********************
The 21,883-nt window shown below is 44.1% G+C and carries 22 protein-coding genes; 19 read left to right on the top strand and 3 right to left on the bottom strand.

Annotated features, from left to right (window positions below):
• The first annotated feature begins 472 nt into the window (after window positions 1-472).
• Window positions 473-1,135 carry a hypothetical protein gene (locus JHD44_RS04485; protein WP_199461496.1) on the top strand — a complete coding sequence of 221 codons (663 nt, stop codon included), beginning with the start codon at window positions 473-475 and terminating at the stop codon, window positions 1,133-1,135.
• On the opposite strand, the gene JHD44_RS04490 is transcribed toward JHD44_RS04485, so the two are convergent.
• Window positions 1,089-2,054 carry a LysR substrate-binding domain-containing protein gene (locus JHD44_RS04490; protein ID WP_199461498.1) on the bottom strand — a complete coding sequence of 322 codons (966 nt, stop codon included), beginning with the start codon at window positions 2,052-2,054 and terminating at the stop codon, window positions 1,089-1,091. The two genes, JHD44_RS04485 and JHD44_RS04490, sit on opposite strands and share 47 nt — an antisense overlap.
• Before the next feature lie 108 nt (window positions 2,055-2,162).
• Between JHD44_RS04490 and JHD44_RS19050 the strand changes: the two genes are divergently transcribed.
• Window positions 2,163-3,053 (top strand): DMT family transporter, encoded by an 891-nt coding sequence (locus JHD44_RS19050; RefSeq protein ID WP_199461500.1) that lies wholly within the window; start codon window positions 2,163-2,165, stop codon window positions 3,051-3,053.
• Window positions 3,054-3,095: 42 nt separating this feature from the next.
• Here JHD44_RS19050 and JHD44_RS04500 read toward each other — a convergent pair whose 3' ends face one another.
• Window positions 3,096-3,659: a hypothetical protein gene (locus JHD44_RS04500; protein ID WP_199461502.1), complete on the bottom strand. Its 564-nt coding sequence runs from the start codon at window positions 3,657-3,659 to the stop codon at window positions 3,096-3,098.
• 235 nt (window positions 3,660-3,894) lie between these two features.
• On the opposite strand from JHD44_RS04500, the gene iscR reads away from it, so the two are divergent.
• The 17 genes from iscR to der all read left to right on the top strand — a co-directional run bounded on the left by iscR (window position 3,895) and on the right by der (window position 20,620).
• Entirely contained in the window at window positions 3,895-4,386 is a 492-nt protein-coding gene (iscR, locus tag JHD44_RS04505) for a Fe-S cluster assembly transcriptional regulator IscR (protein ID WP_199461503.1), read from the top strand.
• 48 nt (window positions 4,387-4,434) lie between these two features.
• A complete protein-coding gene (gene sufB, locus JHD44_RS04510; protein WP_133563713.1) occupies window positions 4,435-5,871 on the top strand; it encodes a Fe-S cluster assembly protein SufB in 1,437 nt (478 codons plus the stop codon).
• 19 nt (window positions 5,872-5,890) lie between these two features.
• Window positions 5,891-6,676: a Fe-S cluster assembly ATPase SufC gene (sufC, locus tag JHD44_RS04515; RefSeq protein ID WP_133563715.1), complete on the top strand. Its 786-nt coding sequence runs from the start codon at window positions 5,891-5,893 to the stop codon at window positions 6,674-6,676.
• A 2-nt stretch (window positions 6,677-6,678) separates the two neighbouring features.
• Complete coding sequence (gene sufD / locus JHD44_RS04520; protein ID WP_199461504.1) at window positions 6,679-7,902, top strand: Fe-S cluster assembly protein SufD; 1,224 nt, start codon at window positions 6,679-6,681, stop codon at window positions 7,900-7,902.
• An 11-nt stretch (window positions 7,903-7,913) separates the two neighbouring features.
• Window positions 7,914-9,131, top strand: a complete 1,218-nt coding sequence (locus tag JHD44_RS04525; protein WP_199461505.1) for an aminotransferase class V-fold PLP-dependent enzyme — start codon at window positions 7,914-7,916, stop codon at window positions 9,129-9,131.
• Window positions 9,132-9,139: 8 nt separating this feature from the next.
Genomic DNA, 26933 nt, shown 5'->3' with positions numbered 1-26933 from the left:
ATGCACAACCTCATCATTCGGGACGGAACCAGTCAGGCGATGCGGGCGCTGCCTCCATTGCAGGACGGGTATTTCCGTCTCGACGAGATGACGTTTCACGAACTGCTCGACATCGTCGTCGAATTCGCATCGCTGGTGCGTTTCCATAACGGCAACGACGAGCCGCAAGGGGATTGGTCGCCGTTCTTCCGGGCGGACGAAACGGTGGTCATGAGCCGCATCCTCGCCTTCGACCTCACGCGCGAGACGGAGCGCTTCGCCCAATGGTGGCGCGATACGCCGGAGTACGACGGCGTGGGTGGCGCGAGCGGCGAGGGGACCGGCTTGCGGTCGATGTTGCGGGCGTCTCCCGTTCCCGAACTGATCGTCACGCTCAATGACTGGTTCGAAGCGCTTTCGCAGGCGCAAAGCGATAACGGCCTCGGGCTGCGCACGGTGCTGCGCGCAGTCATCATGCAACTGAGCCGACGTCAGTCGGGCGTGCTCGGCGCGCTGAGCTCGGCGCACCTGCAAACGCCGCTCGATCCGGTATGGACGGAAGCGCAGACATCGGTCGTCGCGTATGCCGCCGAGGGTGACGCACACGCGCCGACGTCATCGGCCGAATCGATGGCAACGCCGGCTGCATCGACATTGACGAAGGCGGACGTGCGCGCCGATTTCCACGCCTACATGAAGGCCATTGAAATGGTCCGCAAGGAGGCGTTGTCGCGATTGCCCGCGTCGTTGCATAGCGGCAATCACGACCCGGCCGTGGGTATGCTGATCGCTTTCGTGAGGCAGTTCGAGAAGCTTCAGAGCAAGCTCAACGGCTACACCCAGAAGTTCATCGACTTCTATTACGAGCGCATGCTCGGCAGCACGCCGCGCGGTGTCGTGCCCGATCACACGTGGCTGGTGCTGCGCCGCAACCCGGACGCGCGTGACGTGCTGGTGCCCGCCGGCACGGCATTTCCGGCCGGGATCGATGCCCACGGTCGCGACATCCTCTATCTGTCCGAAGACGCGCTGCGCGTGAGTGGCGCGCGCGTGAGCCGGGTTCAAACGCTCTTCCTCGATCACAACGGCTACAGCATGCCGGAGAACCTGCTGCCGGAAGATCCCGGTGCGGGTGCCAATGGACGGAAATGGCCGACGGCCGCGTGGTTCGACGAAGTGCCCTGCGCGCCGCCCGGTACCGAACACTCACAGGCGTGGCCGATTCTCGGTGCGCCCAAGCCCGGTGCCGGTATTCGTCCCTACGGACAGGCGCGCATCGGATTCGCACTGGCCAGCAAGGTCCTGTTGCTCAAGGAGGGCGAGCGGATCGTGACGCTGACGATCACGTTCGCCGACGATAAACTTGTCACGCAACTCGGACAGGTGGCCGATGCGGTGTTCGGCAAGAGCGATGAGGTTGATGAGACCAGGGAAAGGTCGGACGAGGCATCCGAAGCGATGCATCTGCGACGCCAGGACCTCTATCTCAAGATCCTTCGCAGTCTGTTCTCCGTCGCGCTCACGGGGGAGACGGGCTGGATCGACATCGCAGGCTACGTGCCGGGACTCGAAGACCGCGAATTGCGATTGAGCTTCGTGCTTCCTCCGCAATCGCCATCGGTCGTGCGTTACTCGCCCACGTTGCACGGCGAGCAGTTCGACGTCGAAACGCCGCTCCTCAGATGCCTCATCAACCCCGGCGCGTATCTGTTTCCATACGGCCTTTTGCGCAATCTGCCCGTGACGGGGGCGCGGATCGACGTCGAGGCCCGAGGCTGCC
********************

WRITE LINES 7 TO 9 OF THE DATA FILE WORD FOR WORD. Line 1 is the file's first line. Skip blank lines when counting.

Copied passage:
• Before the next feature lie 108 nt (window positions 2,055-2,162).
• Between JHD44_RS04490 and JHD44_RS19050 the strand changes: the two genes are divergently transcribed.
• Window positions 2,163-3,053 (top strand): DMT family transporter, encoded by an 891-nt coding sequence (locus JHD44_RS19050; RefSeq protein ID WP_199461500.1) that lies wholly within the window; start codon window positions 2,163-2,165, stop codon window positions 3,051-3,053.